ITW n°103: Céline - ex K fighter (K of the ovary).
today the luminous Céline, 33 years old, tells us without taboo her fight against ovarian K, from which she has been in remission since last September.
Determined, very surrounded, discover the testimony of a sunny young woman, full of resources who fought her K as it dictates her life, with perspective, lucidity and optimism, a breath of fresh air and hope.
Another lesson in resilience.
Let's get started:
Who are you ?
First name: Celine
Age: 33 years old
Profession: Responsible for partnerships in a company that builds and operates serviced residences for seniors
Where do you live: Lyon
Why do you agree to share your story today?
To join the community of K-fighters J, because I agree with you: “Together we are stronger!”. If my testimony can help anyone...
What are your qualities (in a few words)?
Determined, epicurean, strength of character, altruistic, empathetic, mischievous
What are your passions (in a few words)?
discoveries, creativity, travel, outings with friends, projects that I share with my husband
What K (what cancer - grade if you wish / stage ditto):
ovarian cancer – stage IIB. The cancer affected both ovaries and the tumor stuck to part of my intestine.
When was it discovered? How old were you ?
January 2016, at age 32
Under what circumstances was it discovered?
Since November 2014, my husband and I have wanted a child. After a year of attempts, we consulted a gynecologist in December 2015 to find out if everything was going well.
During a check-up ultrasound, this gynecologist discovered a mass next to my ovaries. He first thought it was a cyst and ordered an MRI which I had in January 2016.
Reading the MRI report, despite the medical gibberish used, I understand that the mass does not have the head of a nice cyst (I work in the medical field so I knew how to decode the technical terms…). But the doctors aren't telling me anything yet.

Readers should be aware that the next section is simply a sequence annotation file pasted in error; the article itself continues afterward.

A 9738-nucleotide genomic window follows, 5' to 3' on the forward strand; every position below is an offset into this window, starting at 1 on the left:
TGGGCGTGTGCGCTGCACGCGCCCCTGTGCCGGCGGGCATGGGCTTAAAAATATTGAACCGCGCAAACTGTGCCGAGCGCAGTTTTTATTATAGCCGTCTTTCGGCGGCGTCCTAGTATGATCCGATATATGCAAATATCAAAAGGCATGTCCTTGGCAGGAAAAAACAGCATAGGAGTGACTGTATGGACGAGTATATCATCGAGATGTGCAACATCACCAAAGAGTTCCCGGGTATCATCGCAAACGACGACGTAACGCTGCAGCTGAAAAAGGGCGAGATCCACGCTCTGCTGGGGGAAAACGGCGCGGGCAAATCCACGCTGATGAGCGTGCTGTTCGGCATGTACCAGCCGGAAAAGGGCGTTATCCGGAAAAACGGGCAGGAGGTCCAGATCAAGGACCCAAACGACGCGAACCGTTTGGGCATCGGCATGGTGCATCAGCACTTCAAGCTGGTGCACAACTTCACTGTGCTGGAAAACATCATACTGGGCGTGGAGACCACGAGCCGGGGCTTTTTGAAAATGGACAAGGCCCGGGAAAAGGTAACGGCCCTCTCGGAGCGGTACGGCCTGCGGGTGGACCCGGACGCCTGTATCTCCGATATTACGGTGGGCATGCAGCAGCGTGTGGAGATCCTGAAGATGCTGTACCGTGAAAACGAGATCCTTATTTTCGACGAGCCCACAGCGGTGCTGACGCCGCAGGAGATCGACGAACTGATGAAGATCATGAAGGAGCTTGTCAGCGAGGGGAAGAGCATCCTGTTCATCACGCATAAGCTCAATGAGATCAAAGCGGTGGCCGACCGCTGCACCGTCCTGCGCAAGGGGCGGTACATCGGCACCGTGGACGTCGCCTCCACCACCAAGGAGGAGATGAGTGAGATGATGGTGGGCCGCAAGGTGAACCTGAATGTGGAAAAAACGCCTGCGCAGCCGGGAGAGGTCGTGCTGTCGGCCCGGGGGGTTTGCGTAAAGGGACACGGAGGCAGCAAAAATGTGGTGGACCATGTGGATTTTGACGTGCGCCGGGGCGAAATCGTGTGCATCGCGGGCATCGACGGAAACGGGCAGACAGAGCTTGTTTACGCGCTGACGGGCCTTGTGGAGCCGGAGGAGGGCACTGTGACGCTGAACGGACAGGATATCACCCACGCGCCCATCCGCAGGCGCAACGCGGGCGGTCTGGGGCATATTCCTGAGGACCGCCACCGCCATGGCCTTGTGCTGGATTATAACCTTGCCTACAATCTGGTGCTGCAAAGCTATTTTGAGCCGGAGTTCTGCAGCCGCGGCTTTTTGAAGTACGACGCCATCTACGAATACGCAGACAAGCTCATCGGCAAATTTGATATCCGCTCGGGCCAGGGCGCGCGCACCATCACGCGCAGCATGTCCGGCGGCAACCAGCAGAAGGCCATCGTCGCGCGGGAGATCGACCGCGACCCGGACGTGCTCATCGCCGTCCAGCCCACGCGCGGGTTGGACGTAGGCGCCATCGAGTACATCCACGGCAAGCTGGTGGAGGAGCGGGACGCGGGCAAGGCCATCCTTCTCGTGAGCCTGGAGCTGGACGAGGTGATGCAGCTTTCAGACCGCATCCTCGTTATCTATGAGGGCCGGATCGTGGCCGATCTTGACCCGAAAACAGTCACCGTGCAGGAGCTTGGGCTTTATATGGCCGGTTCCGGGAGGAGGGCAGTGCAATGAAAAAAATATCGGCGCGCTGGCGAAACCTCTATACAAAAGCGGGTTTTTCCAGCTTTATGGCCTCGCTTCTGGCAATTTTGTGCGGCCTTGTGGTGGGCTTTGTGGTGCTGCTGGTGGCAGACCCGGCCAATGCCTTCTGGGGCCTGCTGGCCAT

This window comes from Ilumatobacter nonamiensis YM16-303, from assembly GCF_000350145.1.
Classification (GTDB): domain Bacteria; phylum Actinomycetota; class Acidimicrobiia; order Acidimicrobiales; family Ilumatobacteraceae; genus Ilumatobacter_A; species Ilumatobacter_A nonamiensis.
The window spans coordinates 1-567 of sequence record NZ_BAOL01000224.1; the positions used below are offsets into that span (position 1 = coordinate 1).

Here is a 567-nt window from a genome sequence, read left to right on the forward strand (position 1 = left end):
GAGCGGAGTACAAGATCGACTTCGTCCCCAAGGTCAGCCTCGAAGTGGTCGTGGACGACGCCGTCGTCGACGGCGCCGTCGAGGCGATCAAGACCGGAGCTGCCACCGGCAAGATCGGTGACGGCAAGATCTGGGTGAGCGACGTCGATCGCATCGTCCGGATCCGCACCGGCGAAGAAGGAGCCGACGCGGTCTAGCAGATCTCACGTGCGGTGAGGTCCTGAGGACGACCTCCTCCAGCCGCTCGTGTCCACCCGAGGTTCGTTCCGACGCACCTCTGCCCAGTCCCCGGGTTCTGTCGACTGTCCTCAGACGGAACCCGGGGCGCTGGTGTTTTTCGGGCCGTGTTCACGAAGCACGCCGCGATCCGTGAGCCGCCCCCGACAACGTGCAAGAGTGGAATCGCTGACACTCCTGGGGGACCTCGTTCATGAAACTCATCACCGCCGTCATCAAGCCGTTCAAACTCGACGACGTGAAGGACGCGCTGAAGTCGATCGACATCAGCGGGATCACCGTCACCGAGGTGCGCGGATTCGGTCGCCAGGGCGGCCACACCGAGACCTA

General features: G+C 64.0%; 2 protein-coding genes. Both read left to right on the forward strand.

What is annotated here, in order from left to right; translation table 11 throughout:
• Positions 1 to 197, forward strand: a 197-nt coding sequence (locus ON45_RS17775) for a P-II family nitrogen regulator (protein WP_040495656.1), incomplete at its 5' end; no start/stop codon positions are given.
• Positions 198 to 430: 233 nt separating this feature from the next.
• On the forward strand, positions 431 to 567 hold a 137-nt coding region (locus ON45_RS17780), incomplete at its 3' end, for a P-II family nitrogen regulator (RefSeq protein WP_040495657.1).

Following the MRI, my gynecologist referred me at the beginning of February 2016 to a colleague specializing in gynecological cancers. This specialist gives me lots of exams (CT scan, second ultrasound, tumor marker dosage, pet scan).
In mid-February 2016, a diagnostic laparoscopy later confirmed ovarian cancer.
So far, I have not had any particular health problems. My ovaries worked perfectly well (regular menstrual cycles to the day without pills, no pain during periods, no pain in my stomach).
Only persistent constipation which made me consult a general practitioner in July 2015, but which had more or less passed.
I understood later that this constipation could be due to the compression of my colon by the growing tumor which had stuck to it…
If you are currently undergoing treatment, or in remission (for how long?)
I finished my treatment in September 2016. I am in remission, but the doctors have not precisely dated the remission. I therefore believe that I have been in remission since September 2016.
Can you summarize your (K fighter) story for us ?
I had surgery on February 16, 2016 for a diagnostic laparoscopy.
Another operation on February 29, 2016 to remove almost all the organs of the pelvis: the 2 ovaries, the tubes, the uterus, pieces of intestine, many lymph nodes, the omentum, the appendix + the installation of the stoma to protect the intestinal sutures.